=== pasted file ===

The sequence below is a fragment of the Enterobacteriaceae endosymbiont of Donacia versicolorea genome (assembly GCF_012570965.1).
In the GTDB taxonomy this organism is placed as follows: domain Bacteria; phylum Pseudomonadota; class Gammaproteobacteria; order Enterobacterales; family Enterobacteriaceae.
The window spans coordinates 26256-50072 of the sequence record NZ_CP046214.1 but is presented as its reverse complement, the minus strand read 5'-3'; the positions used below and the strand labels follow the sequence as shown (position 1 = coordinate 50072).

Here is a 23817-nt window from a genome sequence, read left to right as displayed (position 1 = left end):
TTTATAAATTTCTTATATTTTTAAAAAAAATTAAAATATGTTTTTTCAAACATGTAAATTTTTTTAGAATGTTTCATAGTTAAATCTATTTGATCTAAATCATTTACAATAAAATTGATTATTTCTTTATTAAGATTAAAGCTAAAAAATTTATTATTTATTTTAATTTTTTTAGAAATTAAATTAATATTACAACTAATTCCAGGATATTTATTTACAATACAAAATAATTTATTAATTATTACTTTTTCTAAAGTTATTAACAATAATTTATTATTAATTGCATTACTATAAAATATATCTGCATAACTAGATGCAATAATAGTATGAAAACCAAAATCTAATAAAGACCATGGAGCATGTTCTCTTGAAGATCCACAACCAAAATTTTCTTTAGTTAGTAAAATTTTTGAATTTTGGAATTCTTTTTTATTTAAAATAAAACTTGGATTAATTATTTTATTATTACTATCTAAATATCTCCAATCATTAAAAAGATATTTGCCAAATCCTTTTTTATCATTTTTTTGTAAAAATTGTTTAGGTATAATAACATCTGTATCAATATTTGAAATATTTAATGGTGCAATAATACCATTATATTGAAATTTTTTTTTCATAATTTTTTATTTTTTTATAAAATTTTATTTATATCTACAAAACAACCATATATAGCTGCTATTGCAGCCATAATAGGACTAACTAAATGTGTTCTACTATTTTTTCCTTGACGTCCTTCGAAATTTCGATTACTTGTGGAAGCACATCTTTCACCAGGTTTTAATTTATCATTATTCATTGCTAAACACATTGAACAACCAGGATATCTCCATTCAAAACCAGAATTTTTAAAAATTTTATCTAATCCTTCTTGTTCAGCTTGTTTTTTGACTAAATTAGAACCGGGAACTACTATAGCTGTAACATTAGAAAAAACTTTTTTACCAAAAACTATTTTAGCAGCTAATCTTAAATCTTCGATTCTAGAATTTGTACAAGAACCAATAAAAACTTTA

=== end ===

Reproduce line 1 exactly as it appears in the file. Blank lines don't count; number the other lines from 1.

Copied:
The sequence below is a fragment of the Enterobacteriaceae endosymbiont of Donacia versicolorea genome (assembly GCF_012570965.1).